An icy American splatter flick from Japanese director Ryûhei Kitamura.
He’s a “total psychopath”, known only as Driver. He butchers his way through a family of idiotic murderers and thieves who are very much mistaken in their assumption he’s some timid schmuck on a road trip with his girlfriend. Wrong. This character, played by Luke Evans, is actually an ice-cold killer and one of America’s most wanted.
Ryûhei Kitamura’s latest movie, No One Lives is a no-holds-barred black comedy featuring the most cocksure American psycho since Patrick Bateman. The set-pieces are genuinely unpleasant, as befitting any splatter-orientated flick worth its salt, but the jokey tone does help to soften the frenzied violence. Murder, here, is a man’s sport and Kitamura breathlessly executes his movie’s agenda with an efficiency that mirrors the lead character’s own grim modus operandi. The mad pace never flags and an anarchic spirit ensures that whether it’s a shotgun blast to the face, decapitation by clipboard or one unfortunate dude being fed into a hay bailer, the attitude to homicide is the same: totally hilarious.
The representation of Driver as a mythical criminal is the film’s most clever aspect. Although he operates with the lethal stealth of a classic slasher movie villain, he’s much more akin to Louis Feuillade’s evil genius, Fantômas, sans wardrobe of masterful disguises. The surrealistic brazenness and sheer enthusiasm for crime is something that unites these crooks across cinematic time. Evans’ brooding, Terminator-like strut suits the part well.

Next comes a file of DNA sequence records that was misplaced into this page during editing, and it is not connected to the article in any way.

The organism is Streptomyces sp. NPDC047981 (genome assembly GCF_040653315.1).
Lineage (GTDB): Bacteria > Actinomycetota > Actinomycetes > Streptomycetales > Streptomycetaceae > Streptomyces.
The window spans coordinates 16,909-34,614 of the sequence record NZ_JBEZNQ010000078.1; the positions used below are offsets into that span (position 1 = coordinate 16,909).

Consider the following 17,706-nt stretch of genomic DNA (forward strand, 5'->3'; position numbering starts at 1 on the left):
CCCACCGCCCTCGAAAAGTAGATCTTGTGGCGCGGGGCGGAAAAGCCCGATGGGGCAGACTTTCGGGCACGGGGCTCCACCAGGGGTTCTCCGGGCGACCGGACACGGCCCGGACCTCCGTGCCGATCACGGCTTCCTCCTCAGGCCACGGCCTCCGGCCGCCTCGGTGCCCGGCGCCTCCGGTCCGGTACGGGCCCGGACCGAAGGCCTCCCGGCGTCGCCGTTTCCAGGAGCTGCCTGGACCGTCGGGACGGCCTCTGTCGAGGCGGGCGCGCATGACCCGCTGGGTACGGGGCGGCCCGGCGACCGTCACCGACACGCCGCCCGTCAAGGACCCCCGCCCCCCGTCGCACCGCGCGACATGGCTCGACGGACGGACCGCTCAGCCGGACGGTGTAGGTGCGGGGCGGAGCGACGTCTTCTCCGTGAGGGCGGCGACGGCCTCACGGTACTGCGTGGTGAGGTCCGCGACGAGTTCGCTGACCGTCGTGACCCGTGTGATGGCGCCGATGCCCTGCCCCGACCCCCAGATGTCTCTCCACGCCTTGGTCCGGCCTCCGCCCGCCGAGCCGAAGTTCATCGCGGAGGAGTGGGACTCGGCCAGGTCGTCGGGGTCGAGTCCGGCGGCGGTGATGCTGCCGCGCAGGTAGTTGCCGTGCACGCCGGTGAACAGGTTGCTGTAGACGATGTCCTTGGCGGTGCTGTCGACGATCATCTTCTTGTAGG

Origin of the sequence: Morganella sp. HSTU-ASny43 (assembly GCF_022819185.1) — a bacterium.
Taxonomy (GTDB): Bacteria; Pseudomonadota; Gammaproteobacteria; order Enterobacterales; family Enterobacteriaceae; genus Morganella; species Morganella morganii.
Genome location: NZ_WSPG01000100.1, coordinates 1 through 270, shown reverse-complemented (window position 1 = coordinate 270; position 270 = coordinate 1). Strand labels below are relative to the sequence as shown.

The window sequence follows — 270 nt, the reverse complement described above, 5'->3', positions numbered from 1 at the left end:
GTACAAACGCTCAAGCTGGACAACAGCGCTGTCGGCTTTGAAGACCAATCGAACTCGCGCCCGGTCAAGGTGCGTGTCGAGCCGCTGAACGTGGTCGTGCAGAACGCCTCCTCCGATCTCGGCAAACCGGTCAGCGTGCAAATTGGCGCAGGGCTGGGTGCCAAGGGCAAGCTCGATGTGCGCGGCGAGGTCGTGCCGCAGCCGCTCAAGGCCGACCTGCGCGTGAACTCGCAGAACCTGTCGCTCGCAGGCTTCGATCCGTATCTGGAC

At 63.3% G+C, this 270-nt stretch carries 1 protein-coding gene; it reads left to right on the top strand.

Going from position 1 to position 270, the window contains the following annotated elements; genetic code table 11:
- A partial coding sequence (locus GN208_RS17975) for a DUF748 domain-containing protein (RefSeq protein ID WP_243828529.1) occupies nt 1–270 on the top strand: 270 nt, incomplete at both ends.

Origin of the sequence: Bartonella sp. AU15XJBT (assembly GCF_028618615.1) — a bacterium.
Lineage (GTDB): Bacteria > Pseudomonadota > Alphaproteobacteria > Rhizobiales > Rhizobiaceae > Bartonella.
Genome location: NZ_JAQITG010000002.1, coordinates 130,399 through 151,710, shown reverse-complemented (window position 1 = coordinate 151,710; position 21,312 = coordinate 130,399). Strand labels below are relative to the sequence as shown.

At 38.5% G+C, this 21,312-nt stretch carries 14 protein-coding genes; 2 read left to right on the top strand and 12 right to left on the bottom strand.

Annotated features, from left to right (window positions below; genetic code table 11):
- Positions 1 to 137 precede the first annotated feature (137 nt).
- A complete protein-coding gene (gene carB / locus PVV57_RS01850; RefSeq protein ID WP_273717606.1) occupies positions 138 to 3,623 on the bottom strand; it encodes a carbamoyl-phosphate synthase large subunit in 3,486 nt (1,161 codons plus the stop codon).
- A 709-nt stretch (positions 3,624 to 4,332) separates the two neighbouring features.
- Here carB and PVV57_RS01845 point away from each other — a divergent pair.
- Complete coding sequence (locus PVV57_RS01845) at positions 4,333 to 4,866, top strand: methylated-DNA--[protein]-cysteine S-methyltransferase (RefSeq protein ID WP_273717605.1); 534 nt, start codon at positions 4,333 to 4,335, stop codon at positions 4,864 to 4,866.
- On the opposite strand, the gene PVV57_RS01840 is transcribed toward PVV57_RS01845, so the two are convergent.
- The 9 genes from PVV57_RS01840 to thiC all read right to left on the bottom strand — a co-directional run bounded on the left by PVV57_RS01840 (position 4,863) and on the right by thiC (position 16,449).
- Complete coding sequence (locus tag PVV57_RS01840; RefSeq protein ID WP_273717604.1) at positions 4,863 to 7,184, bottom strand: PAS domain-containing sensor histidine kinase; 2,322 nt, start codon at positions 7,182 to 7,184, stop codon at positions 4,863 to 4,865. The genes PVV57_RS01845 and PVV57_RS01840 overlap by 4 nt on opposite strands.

Kitamura is a director with imagination, but the sacrificing of depth for generic gory kicks is a real shame. The central relationship between Driver and kidnapped heiress Emma (Adelaide Clemens) enters tantalisingly gothic territory. Yet this dark, inviting vein is overlooked in favour of getting on with the next elaborate murder scene before anybody accuses this WWE production of being too intelligent.
The Midnight Meat Train was ace.
Kitamura’s second American horror film just about passes muster.
Like black pudding, No One Lives is an acquired taste.